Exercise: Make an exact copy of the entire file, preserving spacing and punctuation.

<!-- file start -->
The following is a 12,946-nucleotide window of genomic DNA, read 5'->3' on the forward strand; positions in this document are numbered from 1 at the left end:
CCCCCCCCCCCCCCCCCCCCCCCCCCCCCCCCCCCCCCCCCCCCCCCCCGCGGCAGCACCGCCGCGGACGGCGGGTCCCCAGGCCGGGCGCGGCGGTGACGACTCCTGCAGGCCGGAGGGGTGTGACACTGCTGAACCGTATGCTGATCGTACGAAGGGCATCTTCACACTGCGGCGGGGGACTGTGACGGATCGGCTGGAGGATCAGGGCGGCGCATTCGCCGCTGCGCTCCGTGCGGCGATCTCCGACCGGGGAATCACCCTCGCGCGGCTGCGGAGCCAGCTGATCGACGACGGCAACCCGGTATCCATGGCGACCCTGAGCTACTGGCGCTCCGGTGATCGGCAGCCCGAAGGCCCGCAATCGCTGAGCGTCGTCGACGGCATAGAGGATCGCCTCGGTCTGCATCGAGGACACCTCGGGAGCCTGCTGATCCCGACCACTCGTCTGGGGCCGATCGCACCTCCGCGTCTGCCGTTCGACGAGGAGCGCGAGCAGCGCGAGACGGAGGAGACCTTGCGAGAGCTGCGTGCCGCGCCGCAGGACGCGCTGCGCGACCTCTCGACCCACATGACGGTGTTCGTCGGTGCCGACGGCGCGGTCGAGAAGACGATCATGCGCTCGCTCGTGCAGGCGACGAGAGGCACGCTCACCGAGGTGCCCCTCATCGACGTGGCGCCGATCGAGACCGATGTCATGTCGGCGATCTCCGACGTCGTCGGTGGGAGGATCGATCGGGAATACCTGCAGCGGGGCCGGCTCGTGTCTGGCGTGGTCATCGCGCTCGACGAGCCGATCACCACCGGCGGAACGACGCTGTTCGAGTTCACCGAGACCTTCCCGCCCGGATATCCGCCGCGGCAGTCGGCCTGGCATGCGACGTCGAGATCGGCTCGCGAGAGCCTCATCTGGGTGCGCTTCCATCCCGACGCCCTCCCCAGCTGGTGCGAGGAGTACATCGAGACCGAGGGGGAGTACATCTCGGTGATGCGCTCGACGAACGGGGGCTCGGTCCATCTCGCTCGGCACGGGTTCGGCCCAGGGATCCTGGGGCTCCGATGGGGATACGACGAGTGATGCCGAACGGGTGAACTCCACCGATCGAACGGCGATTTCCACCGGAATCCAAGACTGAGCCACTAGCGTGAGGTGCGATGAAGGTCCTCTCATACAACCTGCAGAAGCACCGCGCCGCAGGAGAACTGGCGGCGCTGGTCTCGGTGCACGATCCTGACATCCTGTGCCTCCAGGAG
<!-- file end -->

The following is a 12,946-nucleotide window of genomic DNA, read 5'->3' on the forward strand; positions in this document are numbered from 1 at the left end:
CCCCCCCCCCCCCCCCCCCCCCCCCCCCCCCCCCCCCCCCCCCCCCCCCGCGGCAGCACCGCCGCGGACGGCGGGTCCCCAGGCCGGGCGCGGCGGTGACGACTCCTGCAGGCCGGAGGGGTGTGACACTGCTGAACCGTATGCTGATCGTACGAAGGGCATCTTCACACTGCGGCGGGGGACTGTGACGGATCGGCTGGAGGATCAGGGCGGCGCATTCGCCGCTGCGCTCCGTGCGGCGATCTCCGACCGGGGAATCACCCTCGCGCGGCTGCGGAGCCAGCTGATCGACGACGGCAACCCGGTATCCATGGCGACCCTGAGCTACTGGCGCTCCGGTGATCGGCAGCCCGAAGGCCCGCAATCGCTGAGCGTCGTCGACGGCATAGAGGATCGCCTCGGTCTGCATCGAGGACACCTCGGGAGCCTGCTGATCCCGACCACTCGTCTGGGGCCGATCGCACCTCCGCGTCTGCCGTTCGACGAGGAGCGCGAGCAGCGCGAGACGGAGGAGACCTTGCGAGAGCTGCGTGCCGCGCCGCAGGACGCGCTGCGCGACCTCTCGACCCACATGACGGTGTTCGTCGGTGCCGACGGCGCGGTCGAGAAGACGATCATGCGCTCGCTCGTGCAGGCGACGAGAGGCACGCTCACCGAGGTGCCCCTCATCGACGTGGCGCCGATCGAGACCGATGTCATGTCGGCGATCTCCGACGTCGTCGGTGGGAGGATCGATCGGGAATACCTGCAGCGGGGCCGGCTCGTGTCTGGCGTGGTCATCGCGCTCGACGAGCCGATCACCACCGGCGGAACGACGCTGTTCGAGTTCACCGAGACCTTCCCGCCCGGATATCCGCCGCGGCAGTCGGCCTGGCATGCGACGTCGAGATCGGCTCGCGAGAGCCTCATCTGGGTGCGCTTCCATCCCGACGCCCTCCCCAGCTGGTGCGAGGAGTACATCGAGACCGAGGGGGAGTACATCTCGGTGATGCGCTCGACGAACGGGGGCTCGGTCCATCTCGCTCGGCACGGGTTCGGCCCAGGGATCCTGGGGCTCCGATGGGGATACGACGAGTGATGCCGAACGGGTGAACTCCACCGATCGAACGGCGATTTCCACCGGAATCCAAGACTGAGCCACTAGCGTGAGGTGCGATGAAGGTCCTCTCATACAACCTGCAGAAGCACCGCGCCGCAGGAGAACTGGCGGCGCTGGTCTCGGTGCACGATCCTGACATCCTGTGCCTCCAGGAG